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Book Review

Book Review: 'Bunk'


Kevin Young’s official website lists him as a poet, essayist, professor, editor, and Director of the Schomburg Center for Research in Black Culture at the New York Public Library. To be up-to-date we need the option of New Yorker poetry editor, a post he began in November. 

A Topeka native, Young’s passion for writing came at the age of 13.  I don’t think he’s wasted a moment of his life, having written 11 books of poetry, edited eight collections of writings, and written two extensive works of nonfiction.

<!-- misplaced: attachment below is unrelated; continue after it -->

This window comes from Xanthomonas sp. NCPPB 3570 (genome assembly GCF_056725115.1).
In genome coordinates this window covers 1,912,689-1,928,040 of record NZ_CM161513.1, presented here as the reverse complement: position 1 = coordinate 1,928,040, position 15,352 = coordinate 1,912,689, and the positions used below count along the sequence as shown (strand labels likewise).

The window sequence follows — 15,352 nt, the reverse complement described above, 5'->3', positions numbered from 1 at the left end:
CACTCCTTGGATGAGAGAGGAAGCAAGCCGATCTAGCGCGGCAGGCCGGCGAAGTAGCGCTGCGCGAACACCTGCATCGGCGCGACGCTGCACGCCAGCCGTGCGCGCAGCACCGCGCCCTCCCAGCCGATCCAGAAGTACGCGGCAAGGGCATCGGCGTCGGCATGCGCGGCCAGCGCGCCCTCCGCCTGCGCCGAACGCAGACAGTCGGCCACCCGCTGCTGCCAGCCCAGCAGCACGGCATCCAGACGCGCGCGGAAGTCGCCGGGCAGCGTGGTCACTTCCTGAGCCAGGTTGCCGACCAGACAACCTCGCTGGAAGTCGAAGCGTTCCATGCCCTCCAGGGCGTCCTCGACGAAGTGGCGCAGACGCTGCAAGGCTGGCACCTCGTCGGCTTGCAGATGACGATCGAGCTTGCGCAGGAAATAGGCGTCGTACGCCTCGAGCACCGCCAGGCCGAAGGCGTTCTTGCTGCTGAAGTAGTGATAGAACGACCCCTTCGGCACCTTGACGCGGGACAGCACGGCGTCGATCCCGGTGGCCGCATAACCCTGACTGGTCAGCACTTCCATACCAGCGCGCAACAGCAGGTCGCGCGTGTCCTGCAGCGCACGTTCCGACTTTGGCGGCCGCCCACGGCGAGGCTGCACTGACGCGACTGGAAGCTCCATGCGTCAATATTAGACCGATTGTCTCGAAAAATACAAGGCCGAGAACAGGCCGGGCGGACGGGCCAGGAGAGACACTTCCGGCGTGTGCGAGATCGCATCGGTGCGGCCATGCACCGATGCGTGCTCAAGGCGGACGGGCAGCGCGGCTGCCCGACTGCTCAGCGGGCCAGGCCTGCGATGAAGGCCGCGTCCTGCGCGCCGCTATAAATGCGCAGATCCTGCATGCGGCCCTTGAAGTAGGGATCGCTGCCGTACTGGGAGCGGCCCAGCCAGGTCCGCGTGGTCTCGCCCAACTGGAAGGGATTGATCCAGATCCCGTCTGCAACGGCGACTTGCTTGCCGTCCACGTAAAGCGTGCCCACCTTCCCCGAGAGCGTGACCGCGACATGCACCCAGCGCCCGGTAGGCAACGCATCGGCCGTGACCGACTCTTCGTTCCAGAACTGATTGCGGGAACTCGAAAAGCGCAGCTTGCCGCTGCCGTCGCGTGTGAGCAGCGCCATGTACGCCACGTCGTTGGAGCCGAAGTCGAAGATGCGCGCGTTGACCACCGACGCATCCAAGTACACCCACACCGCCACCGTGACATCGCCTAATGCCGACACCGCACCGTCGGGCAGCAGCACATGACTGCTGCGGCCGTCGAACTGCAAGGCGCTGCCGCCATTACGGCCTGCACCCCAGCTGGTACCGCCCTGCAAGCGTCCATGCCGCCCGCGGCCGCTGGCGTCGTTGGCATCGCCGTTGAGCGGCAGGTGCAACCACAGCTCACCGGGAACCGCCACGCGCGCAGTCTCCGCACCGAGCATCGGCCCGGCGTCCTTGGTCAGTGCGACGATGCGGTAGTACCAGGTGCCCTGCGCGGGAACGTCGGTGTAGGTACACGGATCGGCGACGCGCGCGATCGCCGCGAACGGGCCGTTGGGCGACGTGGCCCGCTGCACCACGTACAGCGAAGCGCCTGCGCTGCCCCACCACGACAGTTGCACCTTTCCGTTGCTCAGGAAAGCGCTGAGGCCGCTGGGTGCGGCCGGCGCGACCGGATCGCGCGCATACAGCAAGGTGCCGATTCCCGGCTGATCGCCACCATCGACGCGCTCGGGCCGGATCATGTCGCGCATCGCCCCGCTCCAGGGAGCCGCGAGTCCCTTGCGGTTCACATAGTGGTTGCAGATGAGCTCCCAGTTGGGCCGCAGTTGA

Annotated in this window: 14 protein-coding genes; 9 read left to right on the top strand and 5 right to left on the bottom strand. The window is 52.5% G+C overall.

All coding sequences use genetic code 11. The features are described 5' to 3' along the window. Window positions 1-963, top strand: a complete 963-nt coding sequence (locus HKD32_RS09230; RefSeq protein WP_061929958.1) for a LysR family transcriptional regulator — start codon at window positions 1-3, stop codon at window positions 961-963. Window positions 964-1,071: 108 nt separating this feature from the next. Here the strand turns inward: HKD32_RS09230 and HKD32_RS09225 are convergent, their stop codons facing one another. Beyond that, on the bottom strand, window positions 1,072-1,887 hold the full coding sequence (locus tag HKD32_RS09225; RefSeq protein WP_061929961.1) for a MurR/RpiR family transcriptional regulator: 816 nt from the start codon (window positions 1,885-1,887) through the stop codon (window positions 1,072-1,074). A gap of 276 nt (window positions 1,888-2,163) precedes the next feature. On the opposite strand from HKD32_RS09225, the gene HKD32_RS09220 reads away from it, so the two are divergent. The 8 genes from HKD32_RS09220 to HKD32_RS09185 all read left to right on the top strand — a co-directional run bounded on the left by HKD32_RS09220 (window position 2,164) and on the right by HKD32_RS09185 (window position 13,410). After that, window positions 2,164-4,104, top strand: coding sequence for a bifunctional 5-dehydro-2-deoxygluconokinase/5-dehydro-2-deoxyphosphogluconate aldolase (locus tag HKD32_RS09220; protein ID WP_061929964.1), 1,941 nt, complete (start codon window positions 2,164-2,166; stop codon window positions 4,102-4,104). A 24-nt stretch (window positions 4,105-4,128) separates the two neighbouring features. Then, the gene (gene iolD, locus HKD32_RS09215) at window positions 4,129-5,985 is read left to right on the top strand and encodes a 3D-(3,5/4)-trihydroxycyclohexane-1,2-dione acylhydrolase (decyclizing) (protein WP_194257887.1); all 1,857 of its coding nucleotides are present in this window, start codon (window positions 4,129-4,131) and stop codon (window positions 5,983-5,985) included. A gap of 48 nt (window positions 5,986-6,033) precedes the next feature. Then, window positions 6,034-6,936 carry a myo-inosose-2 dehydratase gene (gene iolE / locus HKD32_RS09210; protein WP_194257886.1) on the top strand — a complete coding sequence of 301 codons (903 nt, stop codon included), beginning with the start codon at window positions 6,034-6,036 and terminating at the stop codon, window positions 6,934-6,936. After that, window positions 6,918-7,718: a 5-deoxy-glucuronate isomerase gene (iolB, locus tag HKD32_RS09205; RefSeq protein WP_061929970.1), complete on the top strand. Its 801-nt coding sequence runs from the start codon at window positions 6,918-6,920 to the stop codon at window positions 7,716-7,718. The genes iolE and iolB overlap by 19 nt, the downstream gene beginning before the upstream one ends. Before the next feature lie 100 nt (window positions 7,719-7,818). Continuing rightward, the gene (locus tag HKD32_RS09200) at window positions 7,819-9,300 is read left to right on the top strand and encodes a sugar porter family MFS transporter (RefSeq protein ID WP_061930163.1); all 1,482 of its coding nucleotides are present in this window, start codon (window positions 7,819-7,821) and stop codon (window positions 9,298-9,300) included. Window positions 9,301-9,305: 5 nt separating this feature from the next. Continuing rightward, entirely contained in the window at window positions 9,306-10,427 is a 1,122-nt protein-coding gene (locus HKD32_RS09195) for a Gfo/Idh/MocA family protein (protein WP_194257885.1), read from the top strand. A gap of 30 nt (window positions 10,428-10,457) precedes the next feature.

His latest book, Bunk: The Rise of Hoaxes, Humbug, Plagiarists, Phonies, Post-Facts, and Fake News, investigates deceit in 200 years of American culture and how untruths become the fabric of our lives. Young teaches us the difference between the humbug of P.T. Barnum and the unrepentant lies of our president and Clark Rockefeller. He illustrates how as Americans our gullibility is rooted in our suspicious and stereotypical assumptions. Finally, he exposes our smugness when the lie is outed… we are as quick to an I-told-you so as we were to the hunger for the so-called truth.   

Young entertains with his erudition and solid facts, his original thinking and impeccable narrative writing skills.  

Marlon James notes that with this “unexpectedly essential” volume, “Kevin Young is giving us [a] book we greatly need, cleverly disguised as a book we merely want,” emphasizing that to look at the world without facts is to look at the roots of our own self deceptions that are based on racism, classism, and our own inability to stand up for the truth.